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Pierre Bayle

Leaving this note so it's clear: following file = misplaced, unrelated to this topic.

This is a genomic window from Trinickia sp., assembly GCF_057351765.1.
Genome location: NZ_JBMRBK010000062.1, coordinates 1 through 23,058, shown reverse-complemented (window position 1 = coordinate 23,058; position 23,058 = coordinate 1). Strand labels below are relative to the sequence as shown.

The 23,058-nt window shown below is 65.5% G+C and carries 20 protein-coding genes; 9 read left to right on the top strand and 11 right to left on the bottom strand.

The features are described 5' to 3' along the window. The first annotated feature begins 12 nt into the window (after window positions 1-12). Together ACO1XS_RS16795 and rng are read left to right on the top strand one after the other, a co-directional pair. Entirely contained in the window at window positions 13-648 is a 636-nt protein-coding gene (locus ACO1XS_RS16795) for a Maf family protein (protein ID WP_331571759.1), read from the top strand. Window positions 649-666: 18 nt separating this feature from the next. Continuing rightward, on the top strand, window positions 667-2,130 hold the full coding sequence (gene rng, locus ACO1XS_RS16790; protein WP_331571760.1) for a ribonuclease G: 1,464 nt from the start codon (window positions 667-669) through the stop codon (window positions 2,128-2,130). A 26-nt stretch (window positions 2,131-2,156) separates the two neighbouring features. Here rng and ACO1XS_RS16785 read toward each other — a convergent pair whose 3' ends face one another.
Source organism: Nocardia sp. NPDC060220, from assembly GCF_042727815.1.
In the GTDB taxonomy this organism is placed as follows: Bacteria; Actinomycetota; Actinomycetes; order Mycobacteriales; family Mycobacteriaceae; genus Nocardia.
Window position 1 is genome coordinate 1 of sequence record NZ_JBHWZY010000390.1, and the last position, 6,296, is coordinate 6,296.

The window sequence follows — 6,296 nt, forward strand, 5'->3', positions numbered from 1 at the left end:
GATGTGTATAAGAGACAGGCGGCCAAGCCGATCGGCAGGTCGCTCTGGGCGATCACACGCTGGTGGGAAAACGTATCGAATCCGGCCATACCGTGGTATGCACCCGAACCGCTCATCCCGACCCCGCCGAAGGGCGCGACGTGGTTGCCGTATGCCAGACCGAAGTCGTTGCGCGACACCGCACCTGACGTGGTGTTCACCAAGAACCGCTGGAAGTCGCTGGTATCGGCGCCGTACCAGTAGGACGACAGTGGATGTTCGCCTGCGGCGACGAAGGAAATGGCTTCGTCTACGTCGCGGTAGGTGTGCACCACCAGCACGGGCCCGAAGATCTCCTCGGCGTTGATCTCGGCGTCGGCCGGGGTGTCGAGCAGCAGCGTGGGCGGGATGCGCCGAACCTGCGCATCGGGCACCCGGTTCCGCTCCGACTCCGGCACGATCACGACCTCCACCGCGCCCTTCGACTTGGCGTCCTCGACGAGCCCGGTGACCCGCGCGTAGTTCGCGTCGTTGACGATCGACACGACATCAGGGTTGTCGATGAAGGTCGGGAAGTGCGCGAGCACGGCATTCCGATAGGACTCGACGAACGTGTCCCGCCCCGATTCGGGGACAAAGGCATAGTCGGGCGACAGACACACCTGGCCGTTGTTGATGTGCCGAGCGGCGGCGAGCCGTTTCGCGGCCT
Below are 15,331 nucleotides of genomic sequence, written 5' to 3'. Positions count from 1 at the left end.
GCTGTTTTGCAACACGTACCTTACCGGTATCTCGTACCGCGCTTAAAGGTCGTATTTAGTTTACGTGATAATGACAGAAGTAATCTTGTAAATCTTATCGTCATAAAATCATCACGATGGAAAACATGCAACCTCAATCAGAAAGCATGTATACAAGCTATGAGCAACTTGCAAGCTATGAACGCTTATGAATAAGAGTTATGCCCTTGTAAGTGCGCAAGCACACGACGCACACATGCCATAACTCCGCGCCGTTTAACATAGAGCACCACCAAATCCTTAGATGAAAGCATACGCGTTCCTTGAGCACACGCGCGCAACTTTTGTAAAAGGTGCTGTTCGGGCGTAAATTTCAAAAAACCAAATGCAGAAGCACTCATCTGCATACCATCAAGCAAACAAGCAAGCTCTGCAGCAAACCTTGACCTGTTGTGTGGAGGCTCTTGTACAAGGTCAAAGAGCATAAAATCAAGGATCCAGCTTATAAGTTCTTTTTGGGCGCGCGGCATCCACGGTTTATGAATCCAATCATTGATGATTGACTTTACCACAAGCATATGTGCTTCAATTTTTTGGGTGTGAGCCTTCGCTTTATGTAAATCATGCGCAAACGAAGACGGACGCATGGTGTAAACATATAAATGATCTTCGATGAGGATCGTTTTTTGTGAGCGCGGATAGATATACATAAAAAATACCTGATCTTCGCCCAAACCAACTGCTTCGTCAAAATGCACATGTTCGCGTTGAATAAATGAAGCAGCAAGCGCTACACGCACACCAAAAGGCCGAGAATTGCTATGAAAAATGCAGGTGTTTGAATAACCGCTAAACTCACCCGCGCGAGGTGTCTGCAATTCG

1647-1706. French writer. Son of a Reformed minister, he became an educator, teaching first at the Huguenot Academy of Sedan and then, when that institution was closed (1681), at Rotterdam. In 1682 he published a work on comets that indicated religion and morality were not related. In later books he advocated universal toleration and a conciliatory attitude toward the French government (even after the revocation of the [[Edict of Nantes]]*). These ideas antagonized important French Protestant leaders such as [[Pierre Jurieu]],* who supported the school where Bayle taught, and led to his dismissal (1693). Thereafter he devoted himself to his Dictionnaire historique et critique (1695-97; rev. ed., 1702). This encyclopedic work contains many notes informed by Bayle's skeptical philosophy which made the work popular during the eighteenth-century Age of Enlightenment.*